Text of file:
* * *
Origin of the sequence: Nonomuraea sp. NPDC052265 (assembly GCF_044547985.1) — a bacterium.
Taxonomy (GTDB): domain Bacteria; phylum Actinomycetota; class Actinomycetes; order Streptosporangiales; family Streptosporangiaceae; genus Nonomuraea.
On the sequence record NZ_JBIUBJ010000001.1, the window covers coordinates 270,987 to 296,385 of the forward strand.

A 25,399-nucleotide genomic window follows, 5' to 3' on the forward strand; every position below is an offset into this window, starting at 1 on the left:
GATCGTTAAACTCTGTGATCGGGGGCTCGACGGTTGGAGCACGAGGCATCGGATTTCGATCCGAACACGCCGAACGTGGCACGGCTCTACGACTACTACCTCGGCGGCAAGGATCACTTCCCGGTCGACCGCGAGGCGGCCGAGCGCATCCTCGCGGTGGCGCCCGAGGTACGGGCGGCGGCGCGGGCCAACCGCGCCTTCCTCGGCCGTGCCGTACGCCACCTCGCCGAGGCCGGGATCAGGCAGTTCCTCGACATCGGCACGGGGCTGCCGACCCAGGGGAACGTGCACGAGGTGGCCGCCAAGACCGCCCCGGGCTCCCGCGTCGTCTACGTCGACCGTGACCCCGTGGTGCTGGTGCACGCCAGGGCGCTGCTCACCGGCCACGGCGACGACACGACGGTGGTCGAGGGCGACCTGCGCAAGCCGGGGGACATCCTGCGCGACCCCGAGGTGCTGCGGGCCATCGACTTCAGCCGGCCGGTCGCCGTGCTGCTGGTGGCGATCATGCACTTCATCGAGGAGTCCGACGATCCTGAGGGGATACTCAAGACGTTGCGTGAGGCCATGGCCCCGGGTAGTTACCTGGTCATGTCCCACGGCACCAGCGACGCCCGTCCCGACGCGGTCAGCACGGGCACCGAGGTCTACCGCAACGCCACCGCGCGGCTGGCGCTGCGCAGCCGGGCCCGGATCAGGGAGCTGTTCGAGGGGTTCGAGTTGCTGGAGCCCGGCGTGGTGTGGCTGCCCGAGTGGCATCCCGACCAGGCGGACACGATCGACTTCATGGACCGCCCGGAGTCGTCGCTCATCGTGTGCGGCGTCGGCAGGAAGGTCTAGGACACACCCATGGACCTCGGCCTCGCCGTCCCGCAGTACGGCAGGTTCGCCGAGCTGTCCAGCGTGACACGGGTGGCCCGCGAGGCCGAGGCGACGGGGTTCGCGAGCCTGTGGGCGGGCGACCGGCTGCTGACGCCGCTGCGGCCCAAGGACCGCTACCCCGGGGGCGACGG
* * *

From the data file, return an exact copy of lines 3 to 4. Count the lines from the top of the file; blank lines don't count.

On the sequence record NZ_JBIUBJ010000001.1, the window covers coordinates 270,987 to 296,385 of the forward strand.

A 25,399-nucleotide genomic window follows, 5' to 3' on the forward strand; every position below is an offset into this window, starting at 1 on the left: